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I'm working on a big Ant script (> 1000 lines), which I inherited from someone else (no longer available). I'm having problems with Ant not deleting directories. At one point in the script it works, at another, it doesn't: Ant does not give an error message, but it also leaves the directories where they are.

I put some groovy around it, to check for existence of directories:

  <groovy>
    println("Directories in @{outFolder} are:")
    new File("@{outFolder}").eachDir() { dir -> println dir.getName() }
  </groovy>
  <delete verbose="true" includeEmptyDirs="true" >
    <dirset dir="@{outFolder}" includes="**/*" />
  </delete>
  <echo>End of delete</echo>
  <groovy>
    println("Directories in @{outFolder} are:")
    new File("@{outFolder}").eachDir() { dir -> println dir.getName() }
  </groovy>

So, the lines are invoked and they work. Next, some other app is called, which creates new directories. The exact same lines are invoked again (copy and paste, and yes, they are equal), but now the directories aren't deleted. Also: no error, Ant keeps running. I use Ant 1.8.1 on Windows Server 2008 R2. I have tried adding a sleep, to prevent lock problems. The app that creates the directories is a Java app (Tibco appManage). The directories contain XML files, no jar files. I checked ANT_HOME and CLASSPATH: no problems there. What do I miss?

For the smart asses: of course the second delete should not delete everything that was created by the app, but to nail down the problem I made the script lines as simple as possible.

Some more information: as I can't get the delete working, I tried to use Ant move, as a work-around. This is what I see: the move creates empty directories at the destination, does not remove any files or directories from the source, and does not report an error. It seems like there's something wrong with those source directories/files (that I tried to delete before).

Another attempt: downloaded latest versions of Ant and Groovy. Same results.

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Windows? Linux? Mac? –  Mark O'Connor Apr 10 '12 at 17:47
    
Just added the OS to the original post: Windows Server 2008 R2 –  Sander de Jong Apr 11 '12 at 6:36

1 Answer 1

up vote 4 down vote accepted

You're using a dirset. Use a fileset.

Explanation: A dirset is not what you think it is. You almost always want to use fileset.

The first time, it is working because the directories are empty. The second time, they are not. I can tell this because a <dirset> includes the directory objects themselves, but none of the files inside them, and you are using "includeEmptyDirs" in your delete task, which makes no sense with a dirset.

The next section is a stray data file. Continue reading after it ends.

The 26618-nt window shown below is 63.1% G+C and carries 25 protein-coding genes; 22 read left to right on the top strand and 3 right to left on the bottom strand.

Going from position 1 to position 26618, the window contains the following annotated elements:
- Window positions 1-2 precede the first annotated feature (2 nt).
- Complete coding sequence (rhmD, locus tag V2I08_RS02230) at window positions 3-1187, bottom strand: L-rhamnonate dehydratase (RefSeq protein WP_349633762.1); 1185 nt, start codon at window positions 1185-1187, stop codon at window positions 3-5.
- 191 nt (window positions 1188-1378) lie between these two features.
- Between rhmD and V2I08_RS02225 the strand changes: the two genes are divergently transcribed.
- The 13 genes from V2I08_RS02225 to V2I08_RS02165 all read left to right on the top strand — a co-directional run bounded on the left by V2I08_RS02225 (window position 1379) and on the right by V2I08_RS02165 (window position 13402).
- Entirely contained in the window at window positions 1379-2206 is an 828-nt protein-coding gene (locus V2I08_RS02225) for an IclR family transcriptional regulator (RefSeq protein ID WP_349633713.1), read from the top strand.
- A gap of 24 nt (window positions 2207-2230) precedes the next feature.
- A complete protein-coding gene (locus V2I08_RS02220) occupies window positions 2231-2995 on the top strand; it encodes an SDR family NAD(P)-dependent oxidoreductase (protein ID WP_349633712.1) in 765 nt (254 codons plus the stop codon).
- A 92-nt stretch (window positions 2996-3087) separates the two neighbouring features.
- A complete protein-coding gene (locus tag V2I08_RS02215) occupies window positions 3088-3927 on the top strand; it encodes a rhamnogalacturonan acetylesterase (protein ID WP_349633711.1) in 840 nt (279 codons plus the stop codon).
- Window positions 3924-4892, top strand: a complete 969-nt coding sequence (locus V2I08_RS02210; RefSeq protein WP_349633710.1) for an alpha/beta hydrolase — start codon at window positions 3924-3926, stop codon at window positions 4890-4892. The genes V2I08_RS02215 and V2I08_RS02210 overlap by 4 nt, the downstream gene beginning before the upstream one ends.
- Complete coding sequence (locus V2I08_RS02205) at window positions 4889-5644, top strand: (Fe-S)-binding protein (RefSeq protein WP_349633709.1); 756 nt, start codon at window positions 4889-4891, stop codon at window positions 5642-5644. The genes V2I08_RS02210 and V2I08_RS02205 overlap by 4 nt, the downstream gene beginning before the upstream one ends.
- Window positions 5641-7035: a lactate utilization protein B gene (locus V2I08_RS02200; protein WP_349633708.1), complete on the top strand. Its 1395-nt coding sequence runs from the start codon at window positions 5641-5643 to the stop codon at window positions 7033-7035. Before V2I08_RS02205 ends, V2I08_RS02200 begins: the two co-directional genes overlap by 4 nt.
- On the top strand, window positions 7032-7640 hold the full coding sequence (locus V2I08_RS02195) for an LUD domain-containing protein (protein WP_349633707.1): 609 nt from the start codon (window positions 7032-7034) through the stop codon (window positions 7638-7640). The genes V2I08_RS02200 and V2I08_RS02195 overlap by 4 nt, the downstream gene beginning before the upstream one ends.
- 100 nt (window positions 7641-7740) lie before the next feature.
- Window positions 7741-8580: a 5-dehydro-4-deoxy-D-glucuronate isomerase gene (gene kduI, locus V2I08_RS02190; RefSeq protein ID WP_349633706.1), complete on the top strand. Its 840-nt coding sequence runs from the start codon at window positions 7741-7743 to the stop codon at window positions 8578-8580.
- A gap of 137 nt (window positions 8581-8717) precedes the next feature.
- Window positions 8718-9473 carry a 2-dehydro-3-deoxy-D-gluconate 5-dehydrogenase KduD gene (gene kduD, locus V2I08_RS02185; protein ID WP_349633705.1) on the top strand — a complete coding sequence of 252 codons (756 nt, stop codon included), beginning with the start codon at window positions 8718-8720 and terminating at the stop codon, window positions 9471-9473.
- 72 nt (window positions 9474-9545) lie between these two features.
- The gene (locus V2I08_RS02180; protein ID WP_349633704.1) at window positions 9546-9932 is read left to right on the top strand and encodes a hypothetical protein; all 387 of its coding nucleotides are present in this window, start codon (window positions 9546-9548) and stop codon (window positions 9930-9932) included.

In a hypothetical tree like this:

top/
  sub1/
    file.txt
  sub2/ (empty)

... a dirset collection would select top/, top/sub1/, and top/sub2/, but not top/sub1/file.txt. The <delete> acts on the collection, and will not delete non-empty directories. So in the above case, it would delete top/sub2 (which is empty) but not top/sub1 or top/. This should also explain for you the results of your <move> attempt, which gives you some idea of cases for which a dirset can actually be useful.

A fileset includes files and directories.

share|improve this answer
    
That doesn't explain why it works the first time, but not the second time. What I really don't understand: the delete doesn't work, yet Ant doesn't report any errors. But with nothing to loose, I tried your suggestion anyway, and it works! Thanks! I guess I don't understand the dirset tag... A fool with a tool... –  Sander de Jong Apr 11 '12 at 12:09
    
@SanderdeJong I added a more detailed explanation to help you understand it. The Ant manual is pretty good about this though. I can understand you assuming that an error would be reported, but for any selection other than fileset includes="*/", you could end up seeing a lot of errors reported for failing to delete directories in what is still the "normal" case. –  Zac Thompson Apr 11 '12 at 20:14
    
Thanks for the detailed explanation. Though I see a contradiction between "The Ant manual is pretty good about this" and "A dirset is not what you think it is". –  Sander de Jong Apr 12 '12 at 7:44

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